Background: Although a number of neuroimaging biomarkers for response have been proposed, none have been tested prospectively for direct effects on treatment outcomes. To the best of our knowledge, this is the first prospective test of the clinical utility of the use of an imaging biomarker to select treatment for patients with major depressive disorder. Methods: Eligible participants (n = 60) had a primary diagnosis of major depressive disorder and were assigned to either escitalopram or cognitive behavioral therapy based on fluorodeoxyglucose positron emission tomography activity in the right anterior insula. The overall study remission rate after 12 weeks of treatment, based on the end point Hamilton Depression Rating Scale score, was then examined for futility and benefit of the strategy. Results: Remission rates demonstrated lack of futility at the end of stage 1 (37%, 10/27), and the study proceeded to stage 2. After adjustment for the change in stage 2 sample size, the complete remission rate did not demonstrate evidence of benefit (37.7%, 95% confidence interval, 26.3%–51.4%, p = .38). However, total remission rates (complete and partial remission) did reach significance in post hoc analysis (49.1%, 95% confidence interval, 37.6%–60.7%, p = .020). Conclusions: The study shows some evidence for a role of the right anterior insula in the clinical choice of major depressive disorder monotherapy. The effect size, however, is insufficient for the use of insula activity as a sole predictive biomarker of remission. The study also demonstrates the logistical difficulties in establishing clinical utility of biomarkers.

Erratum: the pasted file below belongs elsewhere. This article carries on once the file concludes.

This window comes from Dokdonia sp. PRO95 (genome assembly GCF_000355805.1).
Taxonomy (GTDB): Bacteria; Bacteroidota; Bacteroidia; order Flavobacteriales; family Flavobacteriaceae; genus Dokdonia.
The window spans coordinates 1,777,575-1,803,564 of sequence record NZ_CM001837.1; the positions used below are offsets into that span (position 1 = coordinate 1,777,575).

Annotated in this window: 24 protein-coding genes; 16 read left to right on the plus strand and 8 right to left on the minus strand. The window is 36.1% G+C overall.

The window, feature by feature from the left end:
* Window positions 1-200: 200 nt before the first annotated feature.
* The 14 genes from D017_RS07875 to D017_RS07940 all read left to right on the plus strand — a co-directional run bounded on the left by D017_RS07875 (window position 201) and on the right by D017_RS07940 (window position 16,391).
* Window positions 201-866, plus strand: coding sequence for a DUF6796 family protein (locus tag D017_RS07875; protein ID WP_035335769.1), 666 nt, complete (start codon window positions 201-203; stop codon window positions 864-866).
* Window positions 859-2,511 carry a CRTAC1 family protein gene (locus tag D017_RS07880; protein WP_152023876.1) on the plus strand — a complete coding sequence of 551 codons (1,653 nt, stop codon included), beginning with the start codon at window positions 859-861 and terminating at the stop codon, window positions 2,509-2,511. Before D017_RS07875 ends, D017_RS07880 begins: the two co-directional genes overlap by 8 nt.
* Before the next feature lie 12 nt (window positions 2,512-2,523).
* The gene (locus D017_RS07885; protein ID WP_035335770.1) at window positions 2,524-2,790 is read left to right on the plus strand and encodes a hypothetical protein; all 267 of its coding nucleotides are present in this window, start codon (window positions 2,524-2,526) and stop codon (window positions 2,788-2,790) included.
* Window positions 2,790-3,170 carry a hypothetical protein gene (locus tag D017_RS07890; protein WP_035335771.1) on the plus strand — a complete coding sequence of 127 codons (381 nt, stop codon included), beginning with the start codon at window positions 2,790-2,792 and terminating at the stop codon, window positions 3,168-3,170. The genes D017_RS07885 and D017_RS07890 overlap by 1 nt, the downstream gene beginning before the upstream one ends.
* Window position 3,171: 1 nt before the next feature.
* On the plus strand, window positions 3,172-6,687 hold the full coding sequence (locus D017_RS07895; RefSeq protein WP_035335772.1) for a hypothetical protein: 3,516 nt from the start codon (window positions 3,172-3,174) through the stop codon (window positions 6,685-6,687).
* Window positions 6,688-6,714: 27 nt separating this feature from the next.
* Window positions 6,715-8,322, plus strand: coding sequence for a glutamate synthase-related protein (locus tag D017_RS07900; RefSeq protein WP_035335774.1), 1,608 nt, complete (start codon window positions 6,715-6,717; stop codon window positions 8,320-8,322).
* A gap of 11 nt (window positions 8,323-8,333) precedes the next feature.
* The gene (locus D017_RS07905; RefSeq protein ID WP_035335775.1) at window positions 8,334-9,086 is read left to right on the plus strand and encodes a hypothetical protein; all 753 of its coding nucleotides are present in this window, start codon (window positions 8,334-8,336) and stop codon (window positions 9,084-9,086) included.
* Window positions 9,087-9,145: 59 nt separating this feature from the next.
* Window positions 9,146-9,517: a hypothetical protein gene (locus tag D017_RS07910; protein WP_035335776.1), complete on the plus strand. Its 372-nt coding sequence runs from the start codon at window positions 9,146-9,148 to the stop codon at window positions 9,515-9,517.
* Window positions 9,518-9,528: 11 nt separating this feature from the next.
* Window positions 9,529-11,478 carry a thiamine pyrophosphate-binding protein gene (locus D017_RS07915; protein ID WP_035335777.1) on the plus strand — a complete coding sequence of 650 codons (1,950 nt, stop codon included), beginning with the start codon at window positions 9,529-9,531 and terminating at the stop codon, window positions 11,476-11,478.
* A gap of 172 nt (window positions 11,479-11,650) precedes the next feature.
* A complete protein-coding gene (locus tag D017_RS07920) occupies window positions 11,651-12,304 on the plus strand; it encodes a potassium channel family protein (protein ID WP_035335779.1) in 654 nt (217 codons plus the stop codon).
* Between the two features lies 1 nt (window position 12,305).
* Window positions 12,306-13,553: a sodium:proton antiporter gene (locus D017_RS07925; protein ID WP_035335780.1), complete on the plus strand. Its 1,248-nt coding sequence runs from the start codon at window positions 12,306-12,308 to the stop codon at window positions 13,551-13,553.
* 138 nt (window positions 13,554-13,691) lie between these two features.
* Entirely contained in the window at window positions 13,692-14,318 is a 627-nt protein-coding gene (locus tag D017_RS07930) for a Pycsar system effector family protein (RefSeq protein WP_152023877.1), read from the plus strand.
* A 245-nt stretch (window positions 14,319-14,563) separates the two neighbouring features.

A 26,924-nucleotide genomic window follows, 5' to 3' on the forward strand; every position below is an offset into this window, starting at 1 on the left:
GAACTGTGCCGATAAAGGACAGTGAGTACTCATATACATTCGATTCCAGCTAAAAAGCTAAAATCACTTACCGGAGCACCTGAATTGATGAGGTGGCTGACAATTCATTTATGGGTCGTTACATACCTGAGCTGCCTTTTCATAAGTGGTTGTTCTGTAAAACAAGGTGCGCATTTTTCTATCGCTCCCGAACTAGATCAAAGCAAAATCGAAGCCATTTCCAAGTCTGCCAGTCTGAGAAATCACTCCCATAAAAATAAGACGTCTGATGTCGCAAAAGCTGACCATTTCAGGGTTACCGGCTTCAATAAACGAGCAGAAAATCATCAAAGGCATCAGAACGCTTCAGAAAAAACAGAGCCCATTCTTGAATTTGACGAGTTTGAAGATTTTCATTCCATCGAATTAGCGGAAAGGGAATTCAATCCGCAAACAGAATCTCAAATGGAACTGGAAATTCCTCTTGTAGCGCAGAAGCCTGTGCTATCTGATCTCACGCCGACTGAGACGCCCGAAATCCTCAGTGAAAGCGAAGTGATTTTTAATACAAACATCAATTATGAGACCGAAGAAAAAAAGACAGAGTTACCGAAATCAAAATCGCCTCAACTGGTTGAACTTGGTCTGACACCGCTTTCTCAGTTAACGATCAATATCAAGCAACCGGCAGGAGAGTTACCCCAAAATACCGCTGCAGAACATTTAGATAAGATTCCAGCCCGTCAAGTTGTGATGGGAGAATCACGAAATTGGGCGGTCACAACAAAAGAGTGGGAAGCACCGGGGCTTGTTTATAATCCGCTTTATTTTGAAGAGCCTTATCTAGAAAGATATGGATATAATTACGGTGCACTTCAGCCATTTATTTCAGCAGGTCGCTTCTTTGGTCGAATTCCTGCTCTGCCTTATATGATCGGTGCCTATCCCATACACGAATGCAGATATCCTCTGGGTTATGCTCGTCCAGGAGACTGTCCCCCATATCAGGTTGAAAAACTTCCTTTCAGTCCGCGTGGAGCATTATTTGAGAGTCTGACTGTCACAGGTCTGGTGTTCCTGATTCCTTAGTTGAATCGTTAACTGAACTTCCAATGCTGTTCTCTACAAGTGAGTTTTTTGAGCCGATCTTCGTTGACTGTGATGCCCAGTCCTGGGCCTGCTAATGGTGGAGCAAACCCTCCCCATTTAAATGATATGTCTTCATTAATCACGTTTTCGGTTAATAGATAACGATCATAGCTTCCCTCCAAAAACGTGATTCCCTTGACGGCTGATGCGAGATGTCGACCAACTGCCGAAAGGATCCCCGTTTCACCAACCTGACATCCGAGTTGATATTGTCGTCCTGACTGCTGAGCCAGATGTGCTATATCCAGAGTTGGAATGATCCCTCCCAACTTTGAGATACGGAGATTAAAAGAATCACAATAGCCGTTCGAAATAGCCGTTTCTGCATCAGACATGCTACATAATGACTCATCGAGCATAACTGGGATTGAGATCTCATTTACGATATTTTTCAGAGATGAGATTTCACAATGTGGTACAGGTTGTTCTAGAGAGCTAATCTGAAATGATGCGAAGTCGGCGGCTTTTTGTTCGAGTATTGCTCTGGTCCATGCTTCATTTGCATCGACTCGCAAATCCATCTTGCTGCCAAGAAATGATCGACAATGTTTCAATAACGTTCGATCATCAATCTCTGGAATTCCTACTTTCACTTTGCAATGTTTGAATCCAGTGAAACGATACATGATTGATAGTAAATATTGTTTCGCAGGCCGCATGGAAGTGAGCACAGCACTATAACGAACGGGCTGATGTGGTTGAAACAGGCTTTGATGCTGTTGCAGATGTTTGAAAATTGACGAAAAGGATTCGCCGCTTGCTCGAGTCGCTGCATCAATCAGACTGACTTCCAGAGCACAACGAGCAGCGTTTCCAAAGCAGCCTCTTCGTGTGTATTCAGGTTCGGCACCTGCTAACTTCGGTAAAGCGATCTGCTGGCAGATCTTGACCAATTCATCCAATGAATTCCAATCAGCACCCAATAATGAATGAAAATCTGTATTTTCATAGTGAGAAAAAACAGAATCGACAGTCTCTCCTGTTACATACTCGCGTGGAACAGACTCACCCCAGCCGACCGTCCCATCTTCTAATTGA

- Clinical trial
- Cognitive behavioral therapy (CBT)
- Major depressive disorder (MDD)
- Positron emission tomography (PET)
- Selective serotonin reuptake inhibitor (SSRI)
- Treatment response